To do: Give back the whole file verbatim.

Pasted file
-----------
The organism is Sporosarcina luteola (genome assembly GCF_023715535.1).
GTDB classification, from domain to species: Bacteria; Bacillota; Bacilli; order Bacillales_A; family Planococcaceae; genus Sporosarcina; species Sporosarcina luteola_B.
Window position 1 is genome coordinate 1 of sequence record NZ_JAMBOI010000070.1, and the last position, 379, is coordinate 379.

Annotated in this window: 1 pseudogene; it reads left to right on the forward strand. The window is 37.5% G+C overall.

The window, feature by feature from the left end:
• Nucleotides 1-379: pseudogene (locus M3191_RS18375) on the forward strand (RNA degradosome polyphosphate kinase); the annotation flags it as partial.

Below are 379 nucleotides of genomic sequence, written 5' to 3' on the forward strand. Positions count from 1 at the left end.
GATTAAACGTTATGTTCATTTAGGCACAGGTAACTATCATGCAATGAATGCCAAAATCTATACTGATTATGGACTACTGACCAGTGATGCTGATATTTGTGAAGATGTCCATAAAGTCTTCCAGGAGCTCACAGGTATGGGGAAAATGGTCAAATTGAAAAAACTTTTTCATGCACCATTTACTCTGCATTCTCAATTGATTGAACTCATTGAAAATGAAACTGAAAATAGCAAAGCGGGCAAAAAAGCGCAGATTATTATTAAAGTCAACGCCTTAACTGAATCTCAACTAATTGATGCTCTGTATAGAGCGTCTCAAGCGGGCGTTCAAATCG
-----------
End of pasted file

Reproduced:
The organism is Sporosarcina luteola (genome assembly GCF_023715535.1).
GTDB classification, from domain to species: Bacteria; Bacillota; Bacilli; order Bacillales_A; family Planococcaceae; genus Sporosarcina; species Sporosarcina luteola_B.
Window position 1 is genome coordinate 1 of sequence record NZ_JAMBOI010000070.1, and the last position, 379, is coordinate 379.

Annotated in this window: 1 pseudogene; it reads left to right on the forward strand. The window is 37.5% G+C overall.

The window, feature by feature from the left end:
• Nucleotides 1-379: pseudogene (locus M3191_RS18375) on the forward strand (RNA degradosome polyphosphate kinase); the annotation flags it as partial.

Below are 379 nucleotides of genomic sequence, written 5' to 3' on the forward strand. Positions count from 1 at the left end.
GATTAAACGTTATGTTCATTTAGGCACAGGTAACTATCATGCAATGAATGCCAAAATCTATACTGATTATGGACTACTGACCAGTGATGCTGATATTTGTGAAGATGTCCATAAAGTCTTCCAGGAGCTCACAGGTATGGGGAAAATGGTCAAATTGAAAAAACTTTTTCATGCACCATTTACTCTGCATTCTCAATTGATTGAACTCATTGAAAATGAAACTGAAAATAGCAAAGCGGGCAAAAAAGCGCAGATTATTATTAAAGTCAACGCCTTAACTGAATCTCAACTAATTGATGCTCTGTATAGAGCGTCTCAAGCGGGCGTTCAAATCG